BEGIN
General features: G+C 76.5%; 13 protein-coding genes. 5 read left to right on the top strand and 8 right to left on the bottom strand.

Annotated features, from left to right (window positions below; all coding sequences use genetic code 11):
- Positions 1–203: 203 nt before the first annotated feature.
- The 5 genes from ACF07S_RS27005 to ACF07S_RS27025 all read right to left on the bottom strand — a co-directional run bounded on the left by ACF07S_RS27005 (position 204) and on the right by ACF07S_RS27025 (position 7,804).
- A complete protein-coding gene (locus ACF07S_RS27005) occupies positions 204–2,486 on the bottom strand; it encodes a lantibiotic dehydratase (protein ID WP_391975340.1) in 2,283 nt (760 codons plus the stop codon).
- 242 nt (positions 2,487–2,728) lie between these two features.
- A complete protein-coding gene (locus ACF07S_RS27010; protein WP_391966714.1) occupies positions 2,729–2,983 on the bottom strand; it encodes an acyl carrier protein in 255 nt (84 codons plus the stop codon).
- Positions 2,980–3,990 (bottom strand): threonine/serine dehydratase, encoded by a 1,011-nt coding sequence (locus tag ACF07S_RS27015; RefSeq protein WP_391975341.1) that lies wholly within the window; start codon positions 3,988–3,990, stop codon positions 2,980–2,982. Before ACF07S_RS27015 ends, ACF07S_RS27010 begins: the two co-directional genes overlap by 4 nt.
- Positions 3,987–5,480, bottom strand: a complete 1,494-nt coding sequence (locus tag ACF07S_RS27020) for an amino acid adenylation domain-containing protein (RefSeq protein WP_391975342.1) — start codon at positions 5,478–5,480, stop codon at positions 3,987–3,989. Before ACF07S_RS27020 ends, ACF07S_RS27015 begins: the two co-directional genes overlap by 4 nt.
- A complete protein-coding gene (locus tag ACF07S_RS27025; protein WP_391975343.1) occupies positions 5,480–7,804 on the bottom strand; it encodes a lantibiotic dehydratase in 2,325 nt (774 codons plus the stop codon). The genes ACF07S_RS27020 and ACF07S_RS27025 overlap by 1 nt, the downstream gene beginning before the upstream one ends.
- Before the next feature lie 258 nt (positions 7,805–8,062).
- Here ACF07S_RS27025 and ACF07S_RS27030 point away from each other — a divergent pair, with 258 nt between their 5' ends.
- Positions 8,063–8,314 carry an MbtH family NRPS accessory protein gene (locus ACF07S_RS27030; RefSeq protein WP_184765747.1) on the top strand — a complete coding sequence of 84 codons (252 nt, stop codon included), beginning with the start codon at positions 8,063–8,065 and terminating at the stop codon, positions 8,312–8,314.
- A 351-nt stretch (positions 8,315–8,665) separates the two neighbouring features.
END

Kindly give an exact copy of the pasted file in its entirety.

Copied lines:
General features: G+C 76.5%; 13 protein-coding genes. 5 read left to right on the top strand and 8 right to left on the bottom strand.

Annotated features, from left to right (window positions below; all coding sequences use genetic code 11):
- Positions 1–203: 203 nt before the first annotated feature.
- The 5 genes from ACF07S_RS27005 to ACF07S_RS27025 all read right to left on the bottom strand — a co-directional run bounded on the left by ACF07S_RS27005 (position 204) and on the right by ACF07S_RS27025 (position 7,804).
- A complete protein-coding gene (locus ACF07S_RS27005) occupies positions 204–2,486 on the bottom strand; it encodes a lantibiotic dehydratase (protein ID WP_391975340.1) in 2,283 nt (760 codons plus the stop codon).
- 242 nt (positions 2,487–2,728) lie between these two features.
- A complete protein-coding gene (locus ACF07S_RS27010; protein WP_391966714.1) occupies positions 2,729–2,983 on the bottom strand; it encodes an acyl carrier protein in 255 nt (84 codons plus the stop codon).
- Positions 2,980–3,990 (bottom strand): threonine/serine dehydratase, encoded by a 1,011-nt coding sequence (locus tag ACF07S_RS27015; RefSeq protein WP_391975341.1) that lies wholly within the window; start codon positions 3,988–3,990, stop codon positions 2,980–2,982. Before ACF07S_RS27015 ends, ACF07S_RS27010 begins: the two co-directional genes overlap by 4 nt.
- Positions 3,987–5,480, bottom strand: a complete 1,494-nt coding sequence (locus tag ACF07S_RS27020) for an amino acid adenylation domain-containing protein (RefSeq protein WP_391975342.1) — start codon at positions 5,478–5,480, stop codon at positions 3,987–3,989. Before ACF07S_RS27020 ends, ACF07S_RS27015 begins: the two co-directional genes overlap by 4 nt.
- A complete protein-coding gene (locus tag ACF07S_RS27025; protein WP_391975343.1) occupies positions 5,480–7,804 on the bottom strand; it encodes a lantibiotic dehydratase in 2,325 nt (774 codons plus the stop codon). The genes ACF07S_RS27020 and ACF07S_RS27025 overlap by 1 nt, the downstream gene beginning before the upstream one ends.
- Before the next feature lie 258 nt (positions 7,805–8,062).
- Here ACF07S_RS27025 and ACF07S_RS27030 point away from each other — a divergent pair, with 258 nt between their 5' ends.
- Positions 8,063–8,314 carry an MbtH family NRPS accessory protein gene (locus ACF07S_RS27030; RefSeq protein WP_184765747.1) on the top strand — a complete coding sequence of 84 codons (252 nt, stop codon included), beginning with the start codon at positions 8,063–8,065 and terminating at the stop codon, positions 8,312–8,314.
- A 351-nt stretch (positions 8,315–8,665) separates the two neighbouring features.